Situated in Dublin's popular Temple Bar district, the Victorian bar and partitions are over 120 years old.
Back in the late 1960s I worked for ITG an Hi-Fi importer and distributer which explains why I became an Electronics Engineer. Back then Temple Bar was no way like what it is today.
The name "Temple Bar" is generally thought to come from the Temple family, who built a house and gardens in the area in the early 1600s.
In the 18th century, Temple Bar became a centre for commerce and industry, with a customs house, warehouses, taverns, and brothels.
However, by the 19th century, the area had begun to decline, and by the 20th century, it was in a state of disrepair. When I worked there it was at best "run down".
In the late 20th century, Temple Bar was revitalised as a cultural and tourist destination. The cobbled streets and original architecture were preserved/restored, and many pubs, restaurants, and shops were opened.
Temple Bar is now one of the most popular tourist destinations in Dublin but in general it is an area that I avoid [mainly because of the prices charged by pubs and restaurants].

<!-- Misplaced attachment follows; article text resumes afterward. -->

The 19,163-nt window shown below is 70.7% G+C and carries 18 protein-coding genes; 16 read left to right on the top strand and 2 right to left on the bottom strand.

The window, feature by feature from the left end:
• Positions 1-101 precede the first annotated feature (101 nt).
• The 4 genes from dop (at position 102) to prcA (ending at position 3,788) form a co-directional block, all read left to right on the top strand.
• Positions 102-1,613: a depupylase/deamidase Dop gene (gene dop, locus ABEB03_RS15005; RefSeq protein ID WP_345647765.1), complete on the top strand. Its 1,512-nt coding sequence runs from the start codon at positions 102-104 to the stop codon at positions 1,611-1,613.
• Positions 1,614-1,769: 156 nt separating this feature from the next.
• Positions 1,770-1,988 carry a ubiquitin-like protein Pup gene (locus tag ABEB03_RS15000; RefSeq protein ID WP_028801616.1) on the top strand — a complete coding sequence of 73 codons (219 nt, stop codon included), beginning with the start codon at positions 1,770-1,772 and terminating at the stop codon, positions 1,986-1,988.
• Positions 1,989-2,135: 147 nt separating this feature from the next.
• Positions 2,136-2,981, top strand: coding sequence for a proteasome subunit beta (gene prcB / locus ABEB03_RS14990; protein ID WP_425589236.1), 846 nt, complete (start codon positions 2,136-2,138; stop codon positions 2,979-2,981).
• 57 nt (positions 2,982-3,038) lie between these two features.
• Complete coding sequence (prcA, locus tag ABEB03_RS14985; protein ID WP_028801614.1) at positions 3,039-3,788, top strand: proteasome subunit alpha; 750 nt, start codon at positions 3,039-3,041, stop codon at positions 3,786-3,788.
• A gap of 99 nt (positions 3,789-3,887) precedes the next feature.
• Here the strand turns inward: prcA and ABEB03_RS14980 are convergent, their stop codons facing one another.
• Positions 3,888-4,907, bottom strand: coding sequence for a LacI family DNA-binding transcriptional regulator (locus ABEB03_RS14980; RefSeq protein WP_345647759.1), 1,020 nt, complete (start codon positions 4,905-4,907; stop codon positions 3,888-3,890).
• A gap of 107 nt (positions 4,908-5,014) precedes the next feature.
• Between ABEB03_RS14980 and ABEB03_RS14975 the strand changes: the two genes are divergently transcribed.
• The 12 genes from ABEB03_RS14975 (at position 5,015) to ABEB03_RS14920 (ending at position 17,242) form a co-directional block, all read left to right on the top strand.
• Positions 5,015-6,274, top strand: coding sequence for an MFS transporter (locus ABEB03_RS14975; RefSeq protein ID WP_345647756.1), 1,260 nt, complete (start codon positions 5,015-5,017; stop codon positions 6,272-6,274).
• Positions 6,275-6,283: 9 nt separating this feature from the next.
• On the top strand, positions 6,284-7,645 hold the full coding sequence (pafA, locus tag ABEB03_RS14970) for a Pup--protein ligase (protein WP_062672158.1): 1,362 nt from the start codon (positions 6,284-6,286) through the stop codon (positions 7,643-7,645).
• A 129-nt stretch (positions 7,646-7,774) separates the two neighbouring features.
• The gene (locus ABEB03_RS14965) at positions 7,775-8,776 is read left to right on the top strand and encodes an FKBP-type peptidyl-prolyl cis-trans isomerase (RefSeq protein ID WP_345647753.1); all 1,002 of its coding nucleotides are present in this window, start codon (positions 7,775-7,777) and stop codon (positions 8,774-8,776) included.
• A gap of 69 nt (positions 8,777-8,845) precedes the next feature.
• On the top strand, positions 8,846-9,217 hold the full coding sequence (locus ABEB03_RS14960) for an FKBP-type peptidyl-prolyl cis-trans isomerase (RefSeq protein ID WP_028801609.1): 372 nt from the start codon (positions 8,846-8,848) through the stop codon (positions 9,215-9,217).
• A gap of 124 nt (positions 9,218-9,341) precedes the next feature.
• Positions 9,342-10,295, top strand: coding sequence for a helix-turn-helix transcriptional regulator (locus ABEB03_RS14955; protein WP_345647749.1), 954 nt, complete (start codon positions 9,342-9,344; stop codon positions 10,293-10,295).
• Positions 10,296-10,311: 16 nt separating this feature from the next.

I came across a claim that the Temple Bar Pub was one of the oldest in Dublin but when I challenged this claim I received the following information:
"I apologise, while the Temple Bar pub is a popular and iconic establishment in Dublin, it is not one of the oldest pubs in the city. In fact, there are several pubs with claims to that title, depending on how you define "oldest."
Here's a breakdown of some contenders:
Officially oldest: The Brazen Head holds the official title of Dublin's oldest pub, with evidence of an inn operating on the site since 1198. The building you see today dates back to 1754.
Oldest licensed premises: The Norseman claims to have the oldest pub license in Temple Bar, dating back to 1696.
Early establishment: The Palace Bar, established in 1823, holds the title of being one of the oldest pubs specifically in the Temple Bar area itself.